Franklin, NC Geriatrics and Sports Rehab Franklin, NC Geriatrics and Sports Rehab Franklin, NC Geriatrics and Sports Rehab

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Q: I'm over 50 with a bad back and my doctor says to give up running altogether. One of the key things that help keep me motivated in maintaining fitness is anticipation of summer and completing two or three short-distance triathlons which include a 5k run. I use an elliptical trainer throughout the year but am concerned that I can't use that exclusively to train and will eventually have to do some sort of training runs in preparation. I wonder if a couple of 30 minute slow jogs a couple of weeks before the event or maybe just one long on a week would get me ready and minimize further injury. Any suggestions about how to minimize exacerbating back problems and still complete the run?

I will answer your question in general terms as I do not know your medical history, have not examined you and do not have information regarding any diagnostic studies that were done. Given that preface, here are a few comments that may be beneficial to someone that has a back problem that enjoys running as a part of their fitness routine.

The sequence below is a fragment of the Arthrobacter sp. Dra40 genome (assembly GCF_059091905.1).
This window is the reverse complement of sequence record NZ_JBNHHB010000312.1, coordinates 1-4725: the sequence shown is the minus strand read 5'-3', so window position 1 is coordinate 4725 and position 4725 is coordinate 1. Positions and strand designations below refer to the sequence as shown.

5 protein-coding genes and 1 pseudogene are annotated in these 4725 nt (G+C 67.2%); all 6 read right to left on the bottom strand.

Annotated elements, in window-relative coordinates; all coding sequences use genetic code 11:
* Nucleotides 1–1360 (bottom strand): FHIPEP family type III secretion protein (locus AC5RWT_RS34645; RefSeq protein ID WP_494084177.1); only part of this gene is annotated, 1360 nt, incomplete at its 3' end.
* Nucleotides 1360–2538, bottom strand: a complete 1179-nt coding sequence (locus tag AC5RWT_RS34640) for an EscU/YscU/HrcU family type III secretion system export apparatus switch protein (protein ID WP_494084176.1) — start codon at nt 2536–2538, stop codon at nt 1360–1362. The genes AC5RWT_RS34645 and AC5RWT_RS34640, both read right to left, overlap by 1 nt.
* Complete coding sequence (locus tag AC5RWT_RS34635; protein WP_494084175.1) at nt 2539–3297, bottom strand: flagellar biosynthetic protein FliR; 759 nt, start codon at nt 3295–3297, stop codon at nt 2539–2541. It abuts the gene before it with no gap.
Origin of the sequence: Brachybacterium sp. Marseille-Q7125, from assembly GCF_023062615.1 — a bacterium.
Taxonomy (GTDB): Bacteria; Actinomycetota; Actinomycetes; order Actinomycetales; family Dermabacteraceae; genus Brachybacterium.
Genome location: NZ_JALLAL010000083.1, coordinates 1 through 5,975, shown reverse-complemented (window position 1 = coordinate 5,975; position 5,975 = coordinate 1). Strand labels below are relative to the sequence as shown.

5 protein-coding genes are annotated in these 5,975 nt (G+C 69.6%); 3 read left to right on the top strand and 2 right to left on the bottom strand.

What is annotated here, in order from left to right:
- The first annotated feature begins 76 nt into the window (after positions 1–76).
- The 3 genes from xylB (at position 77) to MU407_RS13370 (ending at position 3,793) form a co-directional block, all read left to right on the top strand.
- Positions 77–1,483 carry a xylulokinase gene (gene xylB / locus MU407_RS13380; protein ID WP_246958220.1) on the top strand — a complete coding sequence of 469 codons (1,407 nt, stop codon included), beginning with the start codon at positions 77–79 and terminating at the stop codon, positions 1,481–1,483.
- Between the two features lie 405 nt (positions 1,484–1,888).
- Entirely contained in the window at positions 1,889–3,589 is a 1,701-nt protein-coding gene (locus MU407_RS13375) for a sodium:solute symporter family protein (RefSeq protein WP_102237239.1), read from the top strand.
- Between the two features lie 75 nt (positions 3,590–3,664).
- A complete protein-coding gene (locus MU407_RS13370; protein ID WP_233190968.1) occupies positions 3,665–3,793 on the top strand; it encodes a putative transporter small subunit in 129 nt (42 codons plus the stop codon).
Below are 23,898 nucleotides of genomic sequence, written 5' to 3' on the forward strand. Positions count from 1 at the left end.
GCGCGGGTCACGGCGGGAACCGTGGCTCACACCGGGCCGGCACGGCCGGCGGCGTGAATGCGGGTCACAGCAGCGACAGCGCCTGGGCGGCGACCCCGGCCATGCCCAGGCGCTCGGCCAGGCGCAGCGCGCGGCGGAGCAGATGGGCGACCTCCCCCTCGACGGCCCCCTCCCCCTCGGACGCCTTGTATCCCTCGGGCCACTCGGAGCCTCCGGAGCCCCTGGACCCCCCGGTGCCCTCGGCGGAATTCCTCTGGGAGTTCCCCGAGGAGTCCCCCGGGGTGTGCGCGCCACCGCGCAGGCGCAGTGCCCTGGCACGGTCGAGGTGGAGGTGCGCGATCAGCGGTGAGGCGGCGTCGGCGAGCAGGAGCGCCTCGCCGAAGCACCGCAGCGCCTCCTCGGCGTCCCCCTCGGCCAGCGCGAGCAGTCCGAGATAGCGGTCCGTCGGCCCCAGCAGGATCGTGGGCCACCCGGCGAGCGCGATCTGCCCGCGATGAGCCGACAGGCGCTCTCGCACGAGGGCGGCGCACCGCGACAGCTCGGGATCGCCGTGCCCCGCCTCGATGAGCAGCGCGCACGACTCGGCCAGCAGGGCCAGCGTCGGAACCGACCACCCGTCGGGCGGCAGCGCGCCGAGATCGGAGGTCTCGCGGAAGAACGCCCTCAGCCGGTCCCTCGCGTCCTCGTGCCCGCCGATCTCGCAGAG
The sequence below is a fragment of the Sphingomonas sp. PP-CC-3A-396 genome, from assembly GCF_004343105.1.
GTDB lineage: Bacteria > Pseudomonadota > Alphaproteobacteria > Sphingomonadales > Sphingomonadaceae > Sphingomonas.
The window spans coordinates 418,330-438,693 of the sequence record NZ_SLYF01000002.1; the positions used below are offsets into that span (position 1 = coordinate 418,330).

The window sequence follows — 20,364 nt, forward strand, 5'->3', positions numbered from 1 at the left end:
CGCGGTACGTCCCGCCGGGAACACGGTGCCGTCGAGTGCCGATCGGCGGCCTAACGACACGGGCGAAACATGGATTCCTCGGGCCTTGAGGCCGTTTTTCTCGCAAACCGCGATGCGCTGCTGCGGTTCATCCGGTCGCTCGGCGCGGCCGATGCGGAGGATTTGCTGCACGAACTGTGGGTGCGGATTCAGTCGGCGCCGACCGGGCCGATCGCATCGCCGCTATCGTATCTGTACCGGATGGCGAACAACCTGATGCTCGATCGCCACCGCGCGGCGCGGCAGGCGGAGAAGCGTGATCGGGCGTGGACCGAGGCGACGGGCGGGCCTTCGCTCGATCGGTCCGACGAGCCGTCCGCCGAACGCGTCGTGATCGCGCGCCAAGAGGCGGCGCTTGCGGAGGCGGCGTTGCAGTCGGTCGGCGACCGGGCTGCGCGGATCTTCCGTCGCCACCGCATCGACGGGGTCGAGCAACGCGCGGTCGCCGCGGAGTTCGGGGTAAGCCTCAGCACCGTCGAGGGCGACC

1. Find an experienced physical therapist in private practice that specializes in back injury rehabilitation, especially in the athletically active individual. Back rehabilitation should include appropriate exercises (flexibility, strength, and endurance), body mechanics training and nutritional information including weight loss to an ideal body weight (IBW).
2. Use only quality shoes that are extra-cushioned for training.
3. Train only on flat surfaces without side slope.
4. Use a treadmill for the majority of training. Treadmills have a great degree of "give" than most surfaces (i.e. road, dirt tracks, etc.). Landice and Cybex make excellent treadmills. Be prepared to pay about $2,000, but the treadmill with be worth the investment. The concept of specificity of exercises is important. In short, specificity of exercise means training by a method that is similar to the event that you will be completing in. The treadmill would meet that criterion.
5. Cross training may also be beneficial. Training runs on flat surfaces with highly cushioned shoes or better yet, on the treadmill 3 days per week alternating with the elliptical trainer or other exercises the other other days is suggested.
6. Finally, as one gets older, the lack of flexibility and back mobility seem to be the primary culprits that lead to a significant amount of back pain and thus functional limitation. Therefore, flexibility training (with special focus on hamstrings, quadriceps, heed cords, etc.) as prescribed by an experienced physical therapist specializing in back injuries should be most helpful when done pre and post-exercise/training.

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